Our Common Good

In recent years, the fortunes of the Romneys and others in their cohort have continued to grow, notably diverging from the majority of Americans still struggling to deal with a slow economic recovery. The Occupy Wall Street protestors stole the media spotlight this past fall by creatively highlighting these discrepancies. President Obama has taken notice and, as reflected in his State of the Union address, is teeing up inequality as a major a campaign theme for the fall. But it is not enough to highlight the gap between incomes of the top 1 percent and the bottom 99. What’s more alarming—and consequential over the long haul—is the growing concentration of wealth.

Recent estimates indicate that the while the top 1 percent earn 21 percent of the nation’s income, they possess 36 percent of total wealth. This is especially troubling because while income dictates how well you’re doing today, it is access to wealth (the stock of resources) that creates opportunities down the line. Wealth is the bundle of assets, investments, and savings that can be tapped at will and strategically deployed. Or it can be used to generate passive income, as it does for the likes of Warren Buffett and Mitt Romney. There certainly is an issue of fairness to consider. As long as we tax capital gains and dividends well below the tax rate on earnings gained through work, the rich will have much lower marginal tax rates than the rest of us.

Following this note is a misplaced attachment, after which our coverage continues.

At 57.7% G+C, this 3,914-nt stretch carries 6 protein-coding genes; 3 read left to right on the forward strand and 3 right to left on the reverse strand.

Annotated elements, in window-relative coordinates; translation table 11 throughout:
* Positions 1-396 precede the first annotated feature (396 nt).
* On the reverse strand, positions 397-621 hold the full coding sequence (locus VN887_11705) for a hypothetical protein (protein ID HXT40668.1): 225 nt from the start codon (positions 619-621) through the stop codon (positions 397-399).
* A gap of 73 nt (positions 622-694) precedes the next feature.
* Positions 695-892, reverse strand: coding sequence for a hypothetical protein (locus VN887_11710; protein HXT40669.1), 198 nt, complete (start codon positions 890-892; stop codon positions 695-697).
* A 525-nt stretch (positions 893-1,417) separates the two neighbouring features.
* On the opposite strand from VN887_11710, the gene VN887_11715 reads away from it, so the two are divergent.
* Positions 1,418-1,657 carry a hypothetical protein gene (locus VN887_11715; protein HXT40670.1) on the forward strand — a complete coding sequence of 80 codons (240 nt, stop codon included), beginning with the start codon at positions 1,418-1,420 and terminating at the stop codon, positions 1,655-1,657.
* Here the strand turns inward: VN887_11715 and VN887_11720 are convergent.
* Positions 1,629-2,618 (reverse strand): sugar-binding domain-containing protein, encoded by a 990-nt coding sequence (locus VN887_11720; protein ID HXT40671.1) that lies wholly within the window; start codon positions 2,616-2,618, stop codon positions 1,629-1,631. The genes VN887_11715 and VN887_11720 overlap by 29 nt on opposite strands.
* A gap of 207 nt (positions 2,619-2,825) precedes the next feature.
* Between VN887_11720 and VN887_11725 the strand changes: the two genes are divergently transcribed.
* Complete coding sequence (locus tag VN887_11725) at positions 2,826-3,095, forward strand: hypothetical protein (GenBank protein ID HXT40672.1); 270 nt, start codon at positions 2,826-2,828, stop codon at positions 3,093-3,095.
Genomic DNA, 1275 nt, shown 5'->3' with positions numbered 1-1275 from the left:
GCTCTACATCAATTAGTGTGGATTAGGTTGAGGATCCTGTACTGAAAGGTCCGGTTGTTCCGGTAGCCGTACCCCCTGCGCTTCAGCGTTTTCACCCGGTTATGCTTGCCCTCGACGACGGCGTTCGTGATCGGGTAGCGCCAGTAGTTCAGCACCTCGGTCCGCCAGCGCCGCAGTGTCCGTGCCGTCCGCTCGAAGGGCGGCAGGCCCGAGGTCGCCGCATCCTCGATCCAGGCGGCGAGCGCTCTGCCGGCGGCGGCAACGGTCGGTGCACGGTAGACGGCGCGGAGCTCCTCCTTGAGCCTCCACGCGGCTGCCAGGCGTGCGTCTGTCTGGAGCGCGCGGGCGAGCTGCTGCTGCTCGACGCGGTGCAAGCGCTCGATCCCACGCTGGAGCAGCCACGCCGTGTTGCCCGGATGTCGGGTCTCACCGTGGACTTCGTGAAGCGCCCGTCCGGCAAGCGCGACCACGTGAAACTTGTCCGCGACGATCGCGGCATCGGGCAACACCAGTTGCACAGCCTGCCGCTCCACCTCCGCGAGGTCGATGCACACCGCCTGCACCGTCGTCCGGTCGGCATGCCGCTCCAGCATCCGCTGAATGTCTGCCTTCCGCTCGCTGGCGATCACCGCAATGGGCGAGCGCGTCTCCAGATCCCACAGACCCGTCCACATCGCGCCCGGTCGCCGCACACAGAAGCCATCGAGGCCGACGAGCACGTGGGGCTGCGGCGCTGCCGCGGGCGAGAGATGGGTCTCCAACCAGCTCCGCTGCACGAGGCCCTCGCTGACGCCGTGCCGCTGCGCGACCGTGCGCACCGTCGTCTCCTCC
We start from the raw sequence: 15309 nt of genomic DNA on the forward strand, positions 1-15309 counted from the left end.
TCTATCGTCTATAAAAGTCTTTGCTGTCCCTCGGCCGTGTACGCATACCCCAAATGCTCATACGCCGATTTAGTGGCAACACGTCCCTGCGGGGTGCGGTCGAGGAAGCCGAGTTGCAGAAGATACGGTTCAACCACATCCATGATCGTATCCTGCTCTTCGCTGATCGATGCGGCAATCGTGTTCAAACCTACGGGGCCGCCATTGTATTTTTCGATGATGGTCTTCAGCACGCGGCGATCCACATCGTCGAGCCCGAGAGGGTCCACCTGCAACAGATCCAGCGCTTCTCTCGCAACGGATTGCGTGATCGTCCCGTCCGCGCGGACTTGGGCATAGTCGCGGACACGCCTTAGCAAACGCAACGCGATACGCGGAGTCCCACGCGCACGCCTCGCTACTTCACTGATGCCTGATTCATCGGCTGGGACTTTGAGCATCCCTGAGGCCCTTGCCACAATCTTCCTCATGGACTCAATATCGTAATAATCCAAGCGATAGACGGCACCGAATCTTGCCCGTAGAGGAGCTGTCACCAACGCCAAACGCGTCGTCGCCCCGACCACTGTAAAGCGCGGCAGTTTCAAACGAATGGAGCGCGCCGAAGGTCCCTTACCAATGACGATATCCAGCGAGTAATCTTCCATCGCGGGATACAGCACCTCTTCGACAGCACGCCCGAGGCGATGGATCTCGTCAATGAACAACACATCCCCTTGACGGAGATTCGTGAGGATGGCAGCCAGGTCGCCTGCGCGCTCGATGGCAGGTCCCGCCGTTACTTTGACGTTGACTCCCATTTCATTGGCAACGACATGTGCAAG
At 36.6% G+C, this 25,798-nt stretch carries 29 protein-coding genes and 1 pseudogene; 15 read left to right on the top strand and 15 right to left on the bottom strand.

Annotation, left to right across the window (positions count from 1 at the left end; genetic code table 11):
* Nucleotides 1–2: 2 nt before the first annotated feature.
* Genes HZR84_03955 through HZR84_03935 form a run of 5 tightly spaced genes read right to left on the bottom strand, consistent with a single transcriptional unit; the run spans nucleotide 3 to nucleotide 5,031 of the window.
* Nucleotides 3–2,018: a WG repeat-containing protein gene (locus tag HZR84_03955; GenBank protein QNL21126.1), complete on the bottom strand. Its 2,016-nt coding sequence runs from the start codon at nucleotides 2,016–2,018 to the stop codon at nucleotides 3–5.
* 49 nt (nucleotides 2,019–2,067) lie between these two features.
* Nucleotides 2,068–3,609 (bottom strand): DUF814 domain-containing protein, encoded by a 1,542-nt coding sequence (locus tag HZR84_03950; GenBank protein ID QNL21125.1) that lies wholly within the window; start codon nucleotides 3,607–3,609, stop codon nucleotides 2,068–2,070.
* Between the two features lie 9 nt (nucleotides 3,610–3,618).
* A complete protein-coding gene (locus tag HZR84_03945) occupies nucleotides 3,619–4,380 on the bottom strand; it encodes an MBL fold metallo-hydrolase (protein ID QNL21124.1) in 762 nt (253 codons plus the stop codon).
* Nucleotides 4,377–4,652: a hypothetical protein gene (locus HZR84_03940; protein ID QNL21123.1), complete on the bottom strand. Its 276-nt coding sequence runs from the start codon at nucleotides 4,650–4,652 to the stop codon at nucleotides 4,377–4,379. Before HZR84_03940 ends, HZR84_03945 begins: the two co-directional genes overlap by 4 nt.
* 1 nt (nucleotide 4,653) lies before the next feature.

There’s an additional problem. When wealth is concentrated at the top, there are fewer resources available for everybody else to deploy. And in the aftermath of the Great Recession, we should recognize that the dynamics of inequality have fundamentally shifted.